Late Edition: The Shibboleths of Academic Freedom

Utilitarian philosopher Peter Singer has for many years contemplated the mysteries of the human condition from his perch at Australia’s Monash University. His studied conclusion, articulated in numerous articles and books, is that traditional morality is so much delusional hogwash.

If you look closely at what most men do, as opposed to what they claim they are doing, Singer says, you will see them engaged in an effort to maximize their own pleasure. And Professor Singer wishes to help them along by contriving a set of ethical rules to make them comfy as they pursue their inclinations.

Lest you get the idea that Dr. Singer is a mere apostle of self-indulgence, it should be said at once that he is as stern as a Victorian schoolmarm when it comes to certain kinds of behavior. We should be scrupulous, for example, to respect the rights of animals. Singer’s opinions on this subject have made him into something like the philosopher- king of the animal rights movement. He is also a moving force behind The Great Ape Project, which seeks to secure legal protection for certain higher-order simians.

Some apes, he argues, are entitled to rights of personhood, a status he refuses to grant to all human beings. In Singer’s view, human infants are, at best, only presumptively rights-bearing creatures. For at least a couple of months after a child is born, he says, the law should recognize a parental right to kill their offspring.

 

In so arguing, of course, Singer is doing little more than extending the logic of Roe v. Wade to children already born—a proposition that would perhaps shock the conscience of the late Harry Blackmun, though there is little in his opinion or in subsequent opinions of the Supreme Court to prevent that extension. Singer’s razor shreds the pretense of decency that shrouds for many the barbarism of the Court’s reasoning.

Dr. Singer’s candor, however, is not always appreciated. He is effectively banned from lecturing in Germany, where angry crowds greet his appearance with unpleasant reminders of Nazi eugenics. But what is unacceptable in Germany has apparently become a badge of honor at Princeton University, which recently invested Singer with a professorship in bioethics.

A robust group of Princeton students, showing more moral wisdom and courage than their mentors, staged a protest rally in April, with the promise of more when Singer arrives this Fall. Steve Forbes, presidential candidate and Princeton trustee, in a comparable display of wisdom and courage, asked Princeton president Harold Shapiro to rescind Singer’s appointment. As the dynamics of the presidential race develop, Forbes’s gesture could make infanticide a national issue.

In response, President Shapiro has predictably embraced what William F. Buckley once aptly called “the shibboleths of academic free-dom.” Shapiro wishes to paint Singer’s opponents as so many censorious pecksniffs who would impose their views on unsuspecting undergraduates. This is a routine, and routinely hypocritical, argument by the university presidents, who preside over the most Pavlovianly liberal institutions in American society “You wouldn’t want to come to a university where only certain views are allowed,” Dr. Shapiro huffed to the Daily Princetonian. Indeed, but precisely for that reason, Shapiro should pay closer attention to the opinions of his faculty, most of whom share philosophical and political ideas of a similar stripe.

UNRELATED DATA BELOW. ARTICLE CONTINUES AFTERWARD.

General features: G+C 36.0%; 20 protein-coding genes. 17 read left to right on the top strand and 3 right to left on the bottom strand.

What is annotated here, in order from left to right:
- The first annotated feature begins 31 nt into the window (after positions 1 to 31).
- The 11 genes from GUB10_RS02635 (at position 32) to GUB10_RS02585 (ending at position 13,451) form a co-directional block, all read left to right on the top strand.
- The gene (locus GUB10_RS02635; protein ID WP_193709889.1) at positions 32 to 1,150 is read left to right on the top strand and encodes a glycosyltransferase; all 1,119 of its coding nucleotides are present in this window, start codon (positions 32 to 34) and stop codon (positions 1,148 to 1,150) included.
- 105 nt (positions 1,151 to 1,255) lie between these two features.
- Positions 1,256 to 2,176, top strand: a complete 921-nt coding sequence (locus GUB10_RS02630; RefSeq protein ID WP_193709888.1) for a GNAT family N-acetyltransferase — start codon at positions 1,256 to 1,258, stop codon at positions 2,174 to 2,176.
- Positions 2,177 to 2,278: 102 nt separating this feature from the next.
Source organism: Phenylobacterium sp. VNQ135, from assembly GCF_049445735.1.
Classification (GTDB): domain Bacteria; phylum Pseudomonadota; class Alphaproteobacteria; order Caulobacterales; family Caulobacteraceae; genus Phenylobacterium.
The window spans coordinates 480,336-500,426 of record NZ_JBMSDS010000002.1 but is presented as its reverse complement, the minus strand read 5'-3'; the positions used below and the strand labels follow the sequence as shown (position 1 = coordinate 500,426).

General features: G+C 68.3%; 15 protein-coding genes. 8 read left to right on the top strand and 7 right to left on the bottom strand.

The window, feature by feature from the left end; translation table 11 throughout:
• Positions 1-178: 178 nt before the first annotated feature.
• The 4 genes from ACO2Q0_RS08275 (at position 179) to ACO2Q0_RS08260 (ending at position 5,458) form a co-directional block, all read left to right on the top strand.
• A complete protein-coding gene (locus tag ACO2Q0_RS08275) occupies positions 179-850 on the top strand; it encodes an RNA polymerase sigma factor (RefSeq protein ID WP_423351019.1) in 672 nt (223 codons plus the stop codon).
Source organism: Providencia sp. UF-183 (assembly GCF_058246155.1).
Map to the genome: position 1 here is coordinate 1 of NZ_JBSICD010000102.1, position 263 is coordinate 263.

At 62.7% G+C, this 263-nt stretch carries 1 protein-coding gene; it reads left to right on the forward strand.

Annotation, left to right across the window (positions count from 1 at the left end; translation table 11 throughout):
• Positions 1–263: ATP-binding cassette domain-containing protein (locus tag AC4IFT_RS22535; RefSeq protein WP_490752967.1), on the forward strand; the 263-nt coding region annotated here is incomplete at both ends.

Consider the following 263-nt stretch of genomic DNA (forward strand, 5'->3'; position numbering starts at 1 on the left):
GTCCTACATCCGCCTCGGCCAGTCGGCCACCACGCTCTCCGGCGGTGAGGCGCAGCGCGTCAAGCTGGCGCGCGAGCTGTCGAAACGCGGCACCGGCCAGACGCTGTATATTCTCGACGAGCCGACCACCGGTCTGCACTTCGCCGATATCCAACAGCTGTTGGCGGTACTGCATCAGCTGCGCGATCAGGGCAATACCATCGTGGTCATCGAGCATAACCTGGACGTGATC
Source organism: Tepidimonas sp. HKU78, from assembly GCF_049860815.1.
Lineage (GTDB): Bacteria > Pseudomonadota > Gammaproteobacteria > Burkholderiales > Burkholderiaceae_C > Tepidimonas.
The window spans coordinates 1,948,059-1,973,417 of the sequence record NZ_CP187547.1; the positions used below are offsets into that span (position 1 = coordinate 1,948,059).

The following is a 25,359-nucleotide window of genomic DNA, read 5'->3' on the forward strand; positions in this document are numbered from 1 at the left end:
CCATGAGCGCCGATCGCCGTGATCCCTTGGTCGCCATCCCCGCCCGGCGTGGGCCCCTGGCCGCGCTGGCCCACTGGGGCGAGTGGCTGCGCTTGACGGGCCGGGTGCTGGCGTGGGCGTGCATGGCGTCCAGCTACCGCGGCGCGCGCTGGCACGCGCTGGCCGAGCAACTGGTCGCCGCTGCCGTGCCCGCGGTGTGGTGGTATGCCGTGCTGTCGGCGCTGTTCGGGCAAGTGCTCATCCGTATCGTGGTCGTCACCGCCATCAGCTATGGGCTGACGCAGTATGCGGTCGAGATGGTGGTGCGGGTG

Professor Amy Gutmann, who was instrumental in bringing Singer to Princeton, perhaps revealed more than she intended in saying that Singer holds “a mainstream philosophical view” Some mainstream. Some view. Given the canons that govern modern academia, she is, alas, correct, but that only serves to remind us—to paraphrase Mr. Buckley again—that we’d all be better off governed by the first 2,000 people in the phone book than by the Princeton faculty.

Professor Singer will no doubt assume his post unchastened by anyone in Princeton’s hierarchy. Students, however, are another matter. With ingenuity, they can make professor Singer’s stay as uncomfortable as possible. Let him explain his theories to a cadre of handicapped students. The prospect is almost too delicious to contemplate.

Michael M. Uhlmann

By

Michael Martin Uhlmann (1939-2019) served as professor of government in the department of politics and policy at Claremont Graduate University and Claremont McKenna College. Prior to teaching at Claremont, Dr. Uhlmann was a senior fellow at the Ethics and Public Policy Center, Vice President for Public Policy Research at the Bradley Foundation in Milwaukee, Wisconsin, and taught at the George Mason University Law School.

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